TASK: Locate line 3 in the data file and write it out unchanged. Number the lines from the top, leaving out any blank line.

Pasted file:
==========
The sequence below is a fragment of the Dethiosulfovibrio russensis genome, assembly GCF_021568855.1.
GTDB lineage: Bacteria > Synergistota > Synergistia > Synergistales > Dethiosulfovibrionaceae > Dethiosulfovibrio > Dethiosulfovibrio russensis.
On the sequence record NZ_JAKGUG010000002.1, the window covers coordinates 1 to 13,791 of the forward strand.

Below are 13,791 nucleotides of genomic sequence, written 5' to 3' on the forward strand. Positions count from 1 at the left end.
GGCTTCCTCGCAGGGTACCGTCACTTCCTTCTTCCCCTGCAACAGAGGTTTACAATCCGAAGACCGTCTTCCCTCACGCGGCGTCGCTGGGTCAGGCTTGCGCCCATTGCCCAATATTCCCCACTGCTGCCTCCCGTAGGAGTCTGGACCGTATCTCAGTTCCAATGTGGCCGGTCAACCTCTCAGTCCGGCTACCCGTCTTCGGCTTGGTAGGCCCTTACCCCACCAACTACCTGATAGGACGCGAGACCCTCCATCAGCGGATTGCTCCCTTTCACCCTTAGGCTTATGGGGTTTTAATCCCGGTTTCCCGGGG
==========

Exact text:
On the sequence record NZ_JAKGUG010000002.1, the window covers coordinates 1 to 13,791 of the forward strand.